JavaScript is off. Please enable to view full site.

Ukraine seeks World Heritage status for Chernobyl zone

Monday, December 14, 2020, 09:47 GMT+7
Ukraine seeks World Heritage status for Chernobyl zone
A visitor stands in front of a souvenirs booth next to the Dytyatky control point at an entrance to Chernobyls exclusion zone on December 8, 2020. Photo: AFP

A soft snow fell as a clutch of visitors equipped with a Geiger counter wandered through the ghostly Ukrainian town of Pripyat, frozen in time since the world's worst nuclear accident in 1986.

More than three decades after the Chernobyl nuclear disaster forced thousands to evacuate, there is an influx of visitors to the area that has spurred officials to seek official status from UNESCO.

"The Chernobyl zone is already a world famous landmark," guide Maksym Polivko told AFP during a tour on a recent frosty day.

"But today this area has no official status," the 38-year-old said of the exclusion zone where flourishing wildlife is taking over deserted Soviet-era tower blocks, shops and official buildings.

That could be set to change under the government initiative to have the area included on the UNESCO heritage list alongside landmarks like India's Taj Mahal or Stonehenge in England.

The structure of the New Safe Confinement (NSC) covering the 4th block of the Chernobyl Nuclear Power Plant, which was destroyed during the Chernobyl disaster in 1986, is pictured on November 22, 2018. Photo: AFP

The structure of the New Safe Confinement (NSC) covering the 4th block of the Chernobyl Nuclear Power Plant, which was destroyed during the Chernobyl disaster in 1986, is pictured on November 22, 2018. Photo: AFP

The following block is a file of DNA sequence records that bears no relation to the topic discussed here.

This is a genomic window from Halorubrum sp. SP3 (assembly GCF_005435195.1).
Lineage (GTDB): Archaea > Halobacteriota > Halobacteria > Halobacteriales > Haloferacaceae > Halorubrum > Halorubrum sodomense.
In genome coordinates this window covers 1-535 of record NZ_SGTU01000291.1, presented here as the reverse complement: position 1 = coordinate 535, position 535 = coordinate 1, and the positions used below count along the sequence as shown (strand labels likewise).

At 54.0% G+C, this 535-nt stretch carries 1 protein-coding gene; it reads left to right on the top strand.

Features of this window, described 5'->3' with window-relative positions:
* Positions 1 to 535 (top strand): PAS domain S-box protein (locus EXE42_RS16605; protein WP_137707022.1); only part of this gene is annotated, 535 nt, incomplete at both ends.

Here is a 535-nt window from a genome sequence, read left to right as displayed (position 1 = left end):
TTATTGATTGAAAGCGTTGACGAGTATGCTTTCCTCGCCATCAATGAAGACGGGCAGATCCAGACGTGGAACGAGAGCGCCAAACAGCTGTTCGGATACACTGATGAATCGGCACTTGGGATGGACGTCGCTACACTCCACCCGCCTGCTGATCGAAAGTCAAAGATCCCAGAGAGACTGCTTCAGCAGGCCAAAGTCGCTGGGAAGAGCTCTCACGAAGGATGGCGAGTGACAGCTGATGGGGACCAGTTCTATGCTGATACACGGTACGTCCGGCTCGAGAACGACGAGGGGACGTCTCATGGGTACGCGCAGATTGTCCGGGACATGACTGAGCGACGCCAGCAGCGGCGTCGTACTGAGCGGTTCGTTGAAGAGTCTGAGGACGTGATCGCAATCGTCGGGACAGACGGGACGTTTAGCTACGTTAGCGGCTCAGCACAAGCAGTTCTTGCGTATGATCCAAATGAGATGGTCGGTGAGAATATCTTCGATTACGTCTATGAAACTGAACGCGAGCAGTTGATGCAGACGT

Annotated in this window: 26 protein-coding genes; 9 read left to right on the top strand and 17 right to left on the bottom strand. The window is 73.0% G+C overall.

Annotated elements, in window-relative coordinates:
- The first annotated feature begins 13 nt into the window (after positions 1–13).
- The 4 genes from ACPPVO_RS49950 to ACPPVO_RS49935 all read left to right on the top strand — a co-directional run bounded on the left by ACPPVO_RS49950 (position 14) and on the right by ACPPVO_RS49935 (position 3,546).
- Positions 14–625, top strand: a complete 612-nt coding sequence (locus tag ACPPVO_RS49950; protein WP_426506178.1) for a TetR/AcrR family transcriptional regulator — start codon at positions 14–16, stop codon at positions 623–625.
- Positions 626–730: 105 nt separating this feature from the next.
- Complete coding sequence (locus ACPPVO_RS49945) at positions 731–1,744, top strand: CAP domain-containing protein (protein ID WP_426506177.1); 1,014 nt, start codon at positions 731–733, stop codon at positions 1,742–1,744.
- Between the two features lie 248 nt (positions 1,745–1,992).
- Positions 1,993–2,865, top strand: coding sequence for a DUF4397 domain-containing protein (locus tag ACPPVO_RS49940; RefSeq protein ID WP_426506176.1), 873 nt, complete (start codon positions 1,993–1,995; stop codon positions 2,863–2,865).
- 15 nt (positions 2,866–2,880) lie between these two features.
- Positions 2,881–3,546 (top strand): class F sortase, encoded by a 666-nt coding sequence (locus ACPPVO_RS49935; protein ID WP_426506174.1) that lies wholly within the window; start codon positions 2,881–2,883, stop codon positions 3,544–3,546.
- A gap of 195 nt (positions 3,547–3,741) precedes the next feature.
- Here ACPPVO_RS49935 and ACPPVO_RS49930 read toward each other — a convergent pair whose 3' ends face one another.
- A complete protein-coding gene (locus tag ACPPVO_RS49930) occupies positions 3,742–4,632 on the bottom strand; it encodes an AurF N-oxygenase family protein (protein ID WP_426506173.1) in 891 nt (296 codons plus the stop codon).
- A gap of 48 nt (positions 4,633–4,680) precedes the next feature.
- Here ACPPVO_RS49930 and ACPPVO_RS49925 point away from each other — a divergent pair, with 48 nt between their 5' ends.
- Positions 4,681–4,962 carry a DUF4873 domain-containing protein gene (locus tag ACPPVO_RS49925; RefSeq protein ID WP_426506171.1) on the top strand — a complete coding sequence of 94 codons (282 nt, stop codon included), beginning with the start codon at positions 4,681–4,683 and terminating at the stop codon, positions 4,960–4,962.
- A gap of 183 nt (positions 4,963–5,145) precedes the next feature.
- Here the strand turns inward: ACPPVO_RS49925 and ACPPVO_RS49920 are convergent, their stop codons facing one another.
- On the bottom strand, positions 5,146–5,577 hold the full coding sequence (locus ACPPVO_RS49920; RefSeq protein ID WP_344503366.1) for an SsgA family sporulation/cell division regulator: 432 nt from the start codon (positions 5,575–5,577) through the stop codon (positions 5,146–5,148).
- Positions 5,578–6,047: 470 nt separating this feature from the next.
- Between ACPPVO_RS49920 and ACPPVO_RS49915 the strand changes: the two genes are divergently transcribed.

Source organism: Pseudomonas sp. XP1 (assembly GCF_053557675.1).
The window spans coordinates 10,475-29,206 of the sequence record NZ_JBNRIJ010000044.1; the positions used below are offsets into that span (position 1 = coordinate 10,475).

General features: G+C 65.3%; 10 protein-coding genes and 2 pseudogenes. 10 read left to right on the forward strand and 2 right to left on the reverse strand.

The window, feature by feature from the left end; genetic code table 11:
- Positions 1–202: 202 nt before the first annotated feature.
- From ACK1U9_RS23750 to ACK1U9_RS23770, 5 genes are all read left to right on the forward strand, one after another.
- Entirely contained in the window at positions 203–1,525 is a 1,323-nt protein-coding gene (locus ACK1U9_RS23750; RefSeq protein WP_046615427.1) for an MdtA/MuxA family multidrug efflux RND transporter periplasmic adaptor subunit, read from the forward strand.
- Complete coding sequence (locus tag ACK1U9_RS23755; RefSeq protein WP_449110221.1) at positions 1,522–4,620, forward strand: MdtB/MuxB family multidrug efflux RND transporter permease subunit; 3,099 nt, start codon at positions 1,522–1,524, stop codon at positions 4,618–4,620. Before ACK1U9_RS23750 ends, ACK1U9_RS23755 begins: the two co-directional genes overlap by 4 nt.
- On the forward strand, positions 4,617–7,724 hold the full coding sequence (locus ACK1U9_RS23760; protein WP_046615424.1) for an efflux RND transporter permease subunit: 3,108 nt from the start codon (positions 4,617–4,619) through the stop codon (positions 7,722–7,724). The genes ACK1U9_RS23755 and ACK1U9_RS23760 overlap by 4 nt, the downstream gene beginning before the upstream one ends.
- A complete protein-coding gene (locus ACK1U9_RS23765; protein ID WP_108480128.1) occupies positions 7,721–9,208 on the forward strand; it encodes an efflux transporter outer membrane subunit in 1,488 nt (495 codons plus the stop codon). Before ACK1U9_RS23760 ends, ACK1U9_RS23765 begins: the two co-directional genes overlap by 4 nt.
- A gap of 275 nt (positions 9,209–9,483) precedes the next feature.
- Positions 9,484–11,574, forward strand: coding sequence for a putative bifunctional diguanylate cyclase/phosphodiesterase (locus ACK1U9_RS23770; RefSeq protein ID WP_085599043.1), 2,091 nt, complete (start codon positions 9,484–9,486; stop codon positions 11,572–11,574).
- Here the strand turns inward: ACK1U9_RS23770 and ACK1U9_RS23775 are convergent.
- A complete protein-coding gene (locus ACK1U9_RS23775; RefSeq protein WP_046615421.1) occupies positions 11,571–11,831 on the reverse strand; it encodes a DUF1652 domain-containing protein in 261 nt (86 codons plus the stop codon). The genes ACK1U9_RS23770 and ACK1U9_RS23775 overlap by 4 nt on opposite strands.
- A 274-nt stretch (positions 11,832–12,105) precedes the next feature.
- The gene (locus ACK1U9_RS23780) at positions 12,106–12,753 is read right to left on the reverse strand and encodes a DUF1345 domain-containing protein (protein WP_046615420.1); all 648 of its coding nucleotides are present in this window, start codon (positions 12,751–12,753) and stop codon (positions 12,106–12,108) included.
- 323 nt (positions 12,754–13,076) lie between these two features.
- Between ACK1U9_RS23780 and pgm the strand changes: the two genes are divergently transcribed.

Officials hope recognition from the UN's culture agency will boost the site as a tourist attraction and in turn bolster efforts to preserve ageing buildings nearby.

The explosion in the fourth reactor at the nuclear power plant in April 1986 left swathes of Ukraine and neighbouring Belarus badly contaminated and led to the creation of the exclusion zone roughly the size of Luxembourg.

Ukrainian authorities say it may not be safe for humans to live in the exclusion zone for another 24,000 years.

Meanwhile, it has become a haven for wildlife with elk and deer roaming nearby forests.

Pripyat, not far from the plant, is a ghost town -- its amusement park long abandoned. Photo: AFP

Pripyat, not far from the plant, is a ghost town -- its amusement park long abandoned. Photo: AFP

Dozens of villages and towns populated by hundreds of thousands of people were abandoned after the disaster, yet more than 100 elderly people live in the area despite the radiation threat.

In Pripyat, a ghost town kilometres away from the Chernobyl plant, rooms in eerie residential blocks are piled up with belongings of former residents.

Although only a few dozen elderly people remain in the area, the zone has become a haven for wildlife. Photo: AFP

Although only a few dozen elderly people remain in the area, the zone has become a haven for wildlife. Photo: AFP

'The time has come'

Polivko said he hoped the upgraded status would encourage officials to act more "responsibly" to preserve the crumbling Soviet-era infrastructure surrounding the plant.

"All these objects here require some repair," he said.

It was a sentiment echoed by Ukrainian Culture Minister Oleksandr Tkachenko, who described the recent influx of tourists from home and abroad as evidence of Chernobyl's importance "not only to Ukrainians, but of all mankind."